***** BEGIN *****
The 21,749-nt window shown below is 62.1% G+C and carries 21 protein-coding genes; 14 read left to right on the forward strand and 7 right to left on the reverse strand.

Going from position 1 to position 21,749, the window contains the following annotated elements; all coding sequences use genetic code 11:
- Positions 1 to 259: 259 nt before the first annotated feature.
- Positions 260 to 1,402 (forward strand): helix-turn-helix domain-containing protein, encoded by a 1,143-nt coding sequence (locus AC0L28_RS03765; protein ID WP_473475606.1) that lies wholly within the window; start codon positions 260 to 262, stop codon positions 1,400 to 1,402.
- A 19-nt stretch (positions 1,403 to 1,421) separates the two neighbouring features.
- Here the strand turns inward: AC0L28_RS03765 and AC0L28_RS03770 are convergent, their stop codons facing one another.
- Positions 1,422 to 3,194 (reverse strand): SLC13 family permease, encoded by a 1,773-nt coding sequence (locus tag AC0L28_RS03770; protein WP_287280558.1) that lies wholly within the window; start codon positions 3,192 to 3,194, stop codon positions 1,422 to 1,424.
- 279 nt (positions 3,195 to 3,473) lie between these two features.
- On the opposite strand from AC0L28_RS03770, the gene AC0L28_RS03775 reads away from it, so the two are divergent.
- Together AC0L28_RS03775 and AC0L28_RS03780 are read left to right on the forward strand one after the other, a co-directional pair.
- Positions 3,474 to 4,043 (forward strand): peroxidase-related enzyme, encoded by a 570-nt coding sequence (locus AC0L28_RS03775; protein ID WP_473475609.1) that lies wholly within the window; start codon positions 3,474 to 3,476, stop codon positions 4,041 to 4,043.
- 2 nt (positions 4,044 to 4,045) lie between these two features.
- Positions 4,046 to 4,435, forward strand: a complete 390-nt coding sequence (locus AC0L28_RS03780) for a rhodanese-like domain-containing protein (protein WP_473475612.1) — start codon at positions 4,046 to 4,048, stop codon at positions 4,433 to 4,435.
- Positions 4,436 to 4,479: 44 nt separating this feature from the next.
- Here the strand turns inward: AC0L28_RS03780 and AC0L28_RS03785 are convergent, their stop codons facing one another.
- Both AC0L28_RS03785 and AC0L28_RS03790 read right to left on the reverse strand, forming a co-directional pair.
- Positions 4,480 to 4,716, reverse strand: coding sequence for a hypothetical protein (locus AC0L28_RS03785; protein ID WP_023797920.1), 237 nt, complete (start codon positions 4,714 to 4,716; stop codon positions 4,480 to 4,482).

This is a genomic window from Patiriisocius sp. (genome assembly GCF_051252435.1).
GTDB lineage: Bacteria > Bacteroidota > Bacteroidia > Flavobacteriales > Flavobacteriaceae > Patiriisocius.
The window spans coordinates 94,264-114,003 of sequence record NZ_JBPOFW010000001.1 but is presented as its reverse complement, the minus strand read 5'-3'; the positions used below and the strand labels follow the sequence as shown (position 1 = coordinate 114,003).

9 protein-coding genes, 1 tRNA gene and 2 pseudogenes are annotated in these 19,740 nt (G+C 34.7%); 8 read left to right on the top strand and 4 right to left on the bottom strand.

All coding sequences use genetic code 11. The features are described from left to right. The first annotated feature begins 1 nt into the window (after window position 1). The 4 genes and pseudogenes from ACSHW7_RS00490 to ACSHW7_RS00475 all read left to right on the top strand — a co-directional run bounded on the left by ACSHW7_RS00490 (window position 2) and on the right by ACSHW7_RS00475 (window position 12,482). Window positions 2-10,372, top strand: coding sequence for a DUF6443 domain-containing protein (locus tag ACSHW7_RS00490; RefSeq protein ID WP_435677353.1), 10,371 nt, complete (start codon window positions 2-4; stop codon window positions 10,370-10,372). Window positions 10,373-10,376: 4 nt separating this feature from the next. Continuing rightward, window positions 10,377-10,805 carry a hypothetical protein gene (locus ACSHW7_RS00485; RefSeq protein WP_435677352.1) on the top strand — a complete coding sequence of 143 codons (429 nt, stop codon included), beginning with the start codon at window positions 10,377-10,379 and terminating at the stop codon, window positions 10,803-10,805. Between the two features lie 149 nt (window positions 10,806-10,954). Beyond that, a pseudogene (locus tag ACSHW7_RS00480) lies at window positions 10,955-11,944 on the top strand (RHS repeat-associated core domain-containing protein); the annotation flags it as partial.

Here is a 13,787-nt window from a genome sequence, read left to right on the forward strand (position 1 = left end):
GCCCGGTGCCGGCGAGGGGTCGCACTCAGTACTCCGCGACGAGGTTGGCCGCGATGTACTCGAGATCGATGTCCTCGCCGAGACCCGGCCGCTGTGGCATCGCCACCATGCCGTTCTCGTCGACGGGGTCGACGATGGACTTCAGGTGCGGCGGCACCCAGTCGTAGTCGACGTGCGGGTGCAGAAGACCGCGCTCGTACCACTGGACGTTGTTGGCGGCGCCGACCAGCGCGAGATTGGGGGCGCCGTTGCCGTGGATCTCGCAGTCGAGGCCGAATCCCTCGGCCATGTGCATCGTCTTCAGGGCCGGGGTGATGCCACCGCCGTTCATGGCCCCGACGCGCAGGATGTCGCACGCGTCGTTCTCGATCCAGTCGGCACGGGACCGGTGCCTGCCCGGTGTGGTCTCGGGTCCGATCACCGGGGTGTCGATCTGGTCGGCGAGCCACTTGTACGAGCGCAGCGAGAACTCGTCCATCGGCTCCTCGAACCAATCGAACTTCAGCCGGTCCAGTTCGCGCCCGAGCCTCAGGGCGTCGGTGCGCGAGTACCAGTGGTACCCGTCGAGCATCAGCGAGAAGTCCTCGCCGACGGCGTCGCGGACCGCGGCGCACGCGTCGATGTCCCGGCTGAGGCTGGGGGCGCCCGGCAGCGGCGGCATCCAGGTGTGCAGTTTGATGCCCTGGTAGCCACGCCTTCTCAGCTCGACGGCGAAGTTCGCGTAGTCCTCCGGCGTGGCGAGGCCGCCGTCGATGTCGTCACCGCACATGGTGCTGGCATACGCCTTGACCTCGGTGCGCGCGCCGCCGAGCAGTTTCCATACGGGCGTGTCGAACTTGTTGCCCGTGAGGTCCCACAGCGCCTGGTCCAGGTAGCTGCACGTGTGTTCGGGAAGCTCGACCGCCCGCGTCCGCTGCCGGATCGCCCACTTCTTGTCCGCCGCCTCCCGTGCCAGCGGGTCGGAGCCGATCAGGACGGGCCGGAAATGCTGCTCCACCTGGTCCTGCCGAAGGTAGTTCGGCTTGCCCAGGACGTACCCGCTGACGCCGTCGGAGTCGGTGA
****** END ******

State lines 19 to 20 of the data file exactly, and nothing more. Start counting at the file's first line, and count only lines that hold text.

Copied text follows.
GTDB lineage: Bacteria > Bacteroidota > Bacteroidia > Flavobacteriales > Flavobacteriaceae > Patiriisocius.
The window spans coordinates 94,264-114,003 of sequence record NZ_JBPOFW010000001.1 but is presented as its reverse complement, the minus strand read 5'-3'; the positions used below and the strand labels follow the sequence as shown (position 1 = coordinate 114,003).